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Author Topic: At what point does DXing become "hard"  (Read 5183 times)
WD4ELG
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« Reply #15 on: January 23, 2013, 05:35:29 PM »

Trevor/Gene, great points.

I must confess that I have been DXing since I started in 1977, but did not put the time in or really track it until 2001.

I do have some on that list from the late 70's or early 80's: KP1, KH1, KH9, KH3.  At the time, they were not that rare. But back then, ZA was at the top of the needed list!
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AA6YQ
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« Reply #16 on: January 23, 2013, 05:54:26 PM »

I am sitting at 203/198 at the moment.  Things are starting to slow down a bit, but things are not really hard.  There are some that I just can't hear with my antennas and I am slowly experimenting with different antennas and having some success with new designs.

My question is what is the magic number where new ones become really tough? I suspect it is somewhere around the 250 mark.  But I am curious where that brick wall came for all of you guys.  

If your objective is to work all DXCC entities on any band, in any mode, things get tough around 270 entities worked.

My advice is to recognize that you are an addict, and start pursuing DXCC Challenge now. This will keep your interest and skills sharp as the "mean time between new ones" gets larger and larger, and reduce the inevitable "I wish I'd worked that guy on all 10 bands and in all 3 modes when he was QRV!" recriminations that will occur when you wait to start chasing Challenge.

DX Is! (for some, more than others).

      73,

          Dave, AA6YQ
« Last Edit: January 23, 2013, 05:57:00 PM by AA6YQ » Logged
K3NRX
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« Reply #17 on: January 23, 2013, 06:02:34 PM »

DXing becomes hard when you have that little itty bitty thing called LIFE that gets in the way of your fun activities and you can't get on and operate......DX becomes hard when the conditions are perpetually bad and you have a low power station with a marginal antenna, etc.....Dxing becomes hard when you have only 59 entities to go on the current list and you never seem to be able to sniff them when they are spotted for one reason or another....shall I continue???....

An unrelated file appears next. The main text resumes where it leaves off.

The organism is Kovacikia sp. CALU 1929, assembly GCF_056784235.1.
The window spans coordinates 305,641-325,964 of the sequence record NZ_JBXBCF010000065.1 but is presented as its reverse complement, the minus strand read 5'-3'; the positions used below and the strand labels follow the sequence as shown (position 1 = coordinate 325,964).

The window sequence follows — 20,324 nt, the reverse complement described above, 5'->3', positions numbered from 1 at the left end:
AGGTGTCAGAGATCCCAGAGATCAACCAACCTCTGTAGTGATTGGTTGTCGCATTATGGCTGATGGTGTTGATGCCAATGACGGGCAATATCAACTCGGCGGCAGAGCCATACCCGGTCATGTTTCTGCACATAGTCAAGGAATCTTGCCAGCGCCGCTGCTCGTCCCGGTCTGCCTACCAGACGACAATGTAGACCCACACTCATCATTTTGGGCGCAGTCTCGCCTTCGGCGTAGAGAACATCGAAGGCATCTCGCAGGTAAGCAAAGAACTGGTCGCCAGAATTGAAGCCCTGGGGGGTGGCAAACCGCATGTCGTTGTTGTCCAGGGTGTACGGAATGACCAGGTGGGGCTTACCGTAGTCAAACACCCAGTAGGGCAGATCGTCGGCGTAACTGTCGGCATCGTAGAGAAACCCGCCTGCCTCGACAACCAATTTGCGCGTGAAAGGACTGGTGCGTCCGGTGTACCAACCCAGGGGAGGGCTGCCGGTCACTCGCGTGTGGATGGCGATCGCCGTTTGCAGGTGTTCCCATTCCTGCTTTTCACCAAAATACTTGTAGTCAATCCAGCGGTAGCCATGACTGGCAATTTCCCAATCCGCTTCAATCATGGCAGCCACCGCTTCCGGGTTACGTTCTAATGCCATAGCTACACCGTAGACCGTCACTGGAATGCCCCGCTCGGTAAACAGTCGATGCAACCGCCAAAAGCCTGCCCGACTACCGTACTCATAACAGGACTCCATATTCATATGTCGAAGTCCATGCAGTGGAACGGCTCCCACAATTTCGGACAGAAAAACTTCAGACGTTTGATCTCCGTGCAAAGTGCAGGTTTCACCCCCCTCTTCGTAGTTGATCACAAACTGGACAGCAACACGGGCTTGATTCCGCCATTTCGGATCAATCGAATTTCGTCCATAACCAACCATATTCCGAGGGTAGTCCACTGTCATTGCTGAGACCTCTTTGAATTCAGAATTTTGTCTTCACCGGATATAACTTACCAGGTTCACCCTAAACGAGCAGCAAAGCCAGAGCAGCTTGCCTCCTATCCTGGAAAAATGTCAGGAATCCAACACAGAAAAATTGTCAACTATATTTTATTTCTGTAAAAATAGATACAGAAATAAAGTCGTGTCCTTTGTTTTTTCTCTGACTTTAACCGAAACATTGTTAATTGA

V
KA3NRX

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W1VT
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« Reply #18 on: January 23, 2013, 06:15:24 PM »



If your objective is to work all DXCC entities on any band, in any mode, things get tough around 270 entities worked.

My advice is to recognize that you are an addict, and start pursuing DXCC Challenge now. This will keep your interest and skills sharp as the "mean time between new ones" gets larger and larger, and reduce the inevitable "I wish I'd worked that guy on all 10 bands and in all 3 modes when he was QRV!" recriminations that will occur when you wait to start chasing Challenge.


Guess what, that is precisely what I am doing!  I'm at 270/261.  I started the Challenge after I hit 200 Diamond DXCC countries--I have 851 Challenge countries, plus another 2 dozen or so in paper QSLs.  I figure I'd get the Challenge, then go for my 5BDXCC--I'm now up to 126/95 on 40M and 77/46 on 80M.  

I figured that if I did well hunting DX in the Diamond DXCC that I'll have a decent chance of making the HR if I just hang in there long enough.

Having had a stroke and recovered fully, it is really sweet to pick up DX via hand sent CW--there is just something about having a connection with the other operator by being a CW operator, as opposed to someone who just pushes a button to send your call over and over again.  

Zack W1VT
« Last Edit: January 23, 2013, 06:32:09 PM by W1VT » Logged
AE5X
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« Reply #19 on: January 23, 2013, 08:06:38 PM »

I've charted my own answer to this topic's question graphically:
http://www.ae5x.com/blog/2011/08/02/conundrum/

John AE5X
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VK3HJ
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« Reply #20 on: January 23, 2013, 08:16:19 PM »